Social Stereotyping in Pride and Prejudice

Topics: Social class, Pride and Prejudice, Working class Pages: 7 (2450 words) Published: March 27, 2013
Social Stereotyping in Pride and Prejudice
Social class refers to the hierarchical distinctions between individuals or groups in societies or cultures. Usually individuals are grouped into classes based on their economic positions and similar political and economic interests within a culture. In Pride and Prejudice, the upper class is distinct and separate from the middle class. Members of either class tend to stereotype the other class based on first impressions and lack of knowledge. Resistance to accept socially a member of another class causes serious problems in love. Elizabeth and Darcy’s stereotype of another class keeps their love from growing while Lydia and Wickham simply ignore other people’s views in order to be together. Bingley and Jane are innocent victims of social stereotyping. They love each other despite social class until they are forced to be separated. Irrational social bias is a roadblock on the path to true love for most of the relationships in Pride and Prejudice. Social stereotyping in Jane Austen’s Pride and Prejudice is evident in the relationships of Darcy and Elizabeth, Bingley and Jane, Lydia and Wickham, and Mrs. Bennet, Mr. Bennet and their daughters. Social stereotyping is shown the most in Elizabeth. Elizabeth Bennet does not seem to care when other people stereotype her middle class but she continuously stereotypes the upper class. For example, when Elizabeth’s sister, Jane, is sick, Lizzy walks over a mile to visit her at Netherfield. When she arrives, the hem of her dress is covered with mud. Mr. Bingley’s sister is repulsed by the sight but Elizabeth only thinks about the health of her sister (Austen 33). According to McCormack, “Elizabeth Bennet is clever and well-mannered; however, she comes from a poor, unruly, ill-mannered family” (1). Society, the upper class in particular, stereotypes Elizabeth because of the way her family acts, when in truth, Elizabeth is nothing like the rest of her family. Elizabeth’s family and social class are two of the main reasons why Darcy has a hard time admitting his feelings for her. However, Darcy is not the only one that stereotypes. Elizabeth also stereotypes the upper class. A critic states “Elizabeth’s initial prejudice against Darcy is rooted in pride of her own quick perceptions” (Verma 3). Elizabeth thinks the upper class is full of rude and insensible people who only think about their money and land. Elizabeth’s stereotyping keeps her from seeing what Darcy is truly like. Darcy is a highly misunderstood, upper class land owner. Kneedler believes “Mr. Darcy’s own first movement toward Elizabeth embodies the sexiest view that he is a good catch who has only to choose and be accepted, that no matter how he has insulted any women, she will be happy either to dance with or marry him whenever he can force himself to ask” (3). When Darcy rejects Elizabeth’s offer to dance, she starts to stereotype him as just another snobbish, rich person. Unfortunately, Darcy does nothing to prove her wrong, so her dislike for him grows. Darcy is actually so rude because he is trying to fight his feelings for her. Howard says “Darcy is proud of his social class and is prejudice against the Bennet family’s improper conduct and connections to the working class” (xxvi). Darcy’s admission to himself that he is in love with Elizabeth is almost impossible for him because of her social standing and her family. Throughout the novel, Darcy starts to show his true feelings for Elizabeth and she begins to realize that she may also be in love with him. Porterfield believes “Elizabeth possesses brains, beauty, musical talent, confidence, and rare independence” (5). When Darcy realizes what Elizabeth has to offer he overcomes his disapproval of the middle class and is finally able to tell Elizabeth how he feels. Austen writes, “In vain I have struggled. It will not do. My feeling will not be repressed. You must allow me to...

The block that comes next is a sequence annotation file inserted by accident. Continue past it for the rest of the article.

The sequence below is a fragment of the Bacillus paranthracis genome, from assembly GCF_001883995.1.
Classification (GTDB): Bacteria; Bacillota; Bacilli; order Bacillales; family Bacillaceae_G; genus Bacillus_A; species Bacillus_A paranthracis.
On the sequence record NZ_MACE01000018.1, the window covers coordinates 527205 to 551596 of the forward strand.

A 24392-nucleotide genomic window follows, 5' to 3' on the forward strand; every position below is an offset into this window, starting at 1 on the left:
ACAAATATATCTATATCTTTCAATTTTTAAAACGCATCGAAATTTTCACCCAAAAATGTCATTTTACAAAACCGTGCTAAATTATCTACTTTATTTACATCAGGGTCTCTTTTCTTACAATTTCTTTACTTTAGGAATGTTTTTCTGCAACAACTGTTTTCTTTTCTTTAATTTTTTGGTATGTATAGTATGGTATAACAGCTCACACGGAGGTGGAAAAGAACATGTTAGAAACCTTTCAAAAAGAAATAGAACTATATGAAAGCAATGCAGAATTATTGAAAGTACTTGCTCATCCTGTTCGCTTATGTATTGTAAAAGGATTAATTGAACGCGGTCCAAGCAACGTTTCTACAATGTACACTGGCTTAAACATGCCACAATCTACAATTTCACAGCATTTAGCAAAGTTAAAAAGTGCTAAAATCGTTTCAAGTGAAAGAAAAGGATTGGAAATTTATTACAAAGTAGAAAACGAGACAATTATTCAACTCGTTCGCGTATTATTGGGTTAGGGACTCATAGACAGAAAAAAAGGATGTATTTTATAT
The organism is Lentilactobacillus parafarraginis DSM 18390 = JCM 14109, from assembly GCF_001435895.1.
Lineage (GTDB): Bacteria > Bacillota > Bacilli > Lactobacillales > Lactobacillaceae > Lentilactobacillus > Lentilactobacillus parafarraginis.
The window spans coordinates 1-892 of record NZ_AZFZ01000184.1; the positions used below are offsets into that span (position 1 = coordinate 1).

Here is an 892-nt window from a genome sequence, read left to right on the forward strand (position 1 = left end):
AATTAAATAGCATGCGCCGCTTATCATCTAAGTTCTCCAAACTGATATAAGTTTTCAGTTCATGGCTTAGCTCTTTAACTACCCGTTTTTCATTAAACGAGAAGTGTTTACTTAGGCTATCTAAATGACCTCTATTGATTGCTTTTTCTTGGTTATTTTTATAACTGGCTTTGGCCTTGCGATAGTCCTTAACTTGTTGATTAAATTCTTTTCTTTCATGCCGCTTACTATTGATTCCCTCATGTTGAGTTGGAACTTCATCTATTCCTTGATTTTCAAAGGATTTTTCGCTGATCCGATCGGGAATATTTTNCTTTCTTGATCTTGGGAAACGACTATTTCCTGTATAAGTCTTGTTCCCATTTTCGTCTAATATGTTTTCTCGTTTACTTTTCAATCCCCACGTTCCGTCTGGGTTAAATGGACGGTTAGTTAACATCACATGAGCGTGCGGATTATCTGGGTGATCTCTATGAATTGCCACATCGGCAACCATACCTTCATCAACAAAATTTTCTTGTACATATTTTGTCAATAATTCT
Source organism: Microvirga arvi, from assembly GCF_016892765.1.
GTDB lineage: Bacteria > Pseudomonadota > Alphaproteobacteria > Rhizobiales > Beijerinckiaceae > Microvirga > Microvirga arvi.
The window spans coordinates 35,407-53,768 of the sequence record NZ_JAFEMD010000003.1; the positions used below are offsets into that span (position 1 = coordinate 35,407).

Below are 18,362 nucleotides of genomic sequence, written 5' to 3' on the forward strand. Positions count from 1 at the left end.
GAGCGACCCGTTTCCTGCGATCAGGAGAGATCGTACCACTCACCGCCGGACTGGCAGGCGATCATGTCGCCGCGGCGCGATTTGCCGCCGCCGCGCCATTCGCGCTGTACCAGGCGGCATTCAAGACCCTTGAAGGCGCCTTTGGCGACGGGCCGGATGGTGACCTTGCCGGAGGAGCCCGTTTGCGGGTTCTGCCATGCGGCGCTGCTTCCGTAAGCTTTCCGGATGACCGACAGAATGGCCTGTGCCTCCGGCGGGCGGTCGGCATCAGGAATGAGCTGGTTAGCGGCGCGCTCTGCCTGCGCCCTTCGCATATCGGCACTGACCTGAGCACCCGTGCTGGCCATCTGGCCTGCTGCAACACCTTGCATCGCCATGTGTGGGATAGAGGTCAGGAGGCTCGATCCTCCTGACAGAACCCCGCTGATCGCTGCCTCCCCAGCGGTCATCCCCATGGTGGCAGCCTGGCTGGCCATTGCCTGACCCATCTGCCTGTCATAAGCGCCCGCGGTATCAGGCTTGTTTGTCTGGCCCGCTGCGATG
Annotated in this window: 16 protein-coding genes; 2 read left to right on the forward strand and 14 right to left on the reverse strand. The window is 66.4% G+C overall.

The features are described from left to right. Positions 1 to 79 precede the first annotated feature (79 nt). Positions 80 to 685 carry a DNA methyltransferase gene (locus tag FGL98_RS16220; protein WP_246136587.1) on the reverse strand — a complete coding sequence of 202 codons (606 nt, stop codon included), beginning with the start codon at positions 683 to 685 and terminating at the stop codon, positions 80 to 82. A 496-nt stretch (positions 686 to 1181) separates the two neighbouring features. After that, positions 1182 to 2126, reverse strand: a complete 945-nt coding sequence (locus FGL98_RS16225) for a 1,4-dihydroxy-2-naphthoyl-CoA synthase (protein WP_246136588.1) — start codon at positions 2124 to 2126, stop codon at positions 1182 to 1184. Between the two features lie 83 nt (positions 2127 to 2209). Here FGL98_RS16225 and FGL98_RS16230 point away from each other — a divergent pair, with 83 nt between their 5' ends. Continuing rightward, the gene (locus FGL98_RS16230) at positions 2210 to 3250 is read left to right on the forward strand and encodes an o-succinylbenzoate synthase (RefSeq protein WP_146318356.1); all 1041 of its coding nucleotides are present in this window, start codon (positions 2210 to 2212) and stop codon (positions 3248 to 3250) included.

Cited: Austen, Jane. Pride and Prejudice. Ed. George Stade. New York: Fine Creative Media, 2003.
Howard, Carol. “Introduction.” Pride and Prejudice. New York: Fine Creative Media, 2003.
Association of America, 1993.
Vol. 2: Civil Wars to Frontier Societies (1800-1880s). Detroit: Gale, 1997. Literature
Resource Center
Myretta, Barbara. “Pride and Prejudice.” The Public Pemberley. 2008. 4 October 2008 .
Porterfield, Daniel. “Pride and Prejudice.” MSN Encarta. 2008. 16 September 2008 .
Verma, Olivia, and Nick Smith. “Major Themes.” GradeSaver. 1999. 17 September 2008 .
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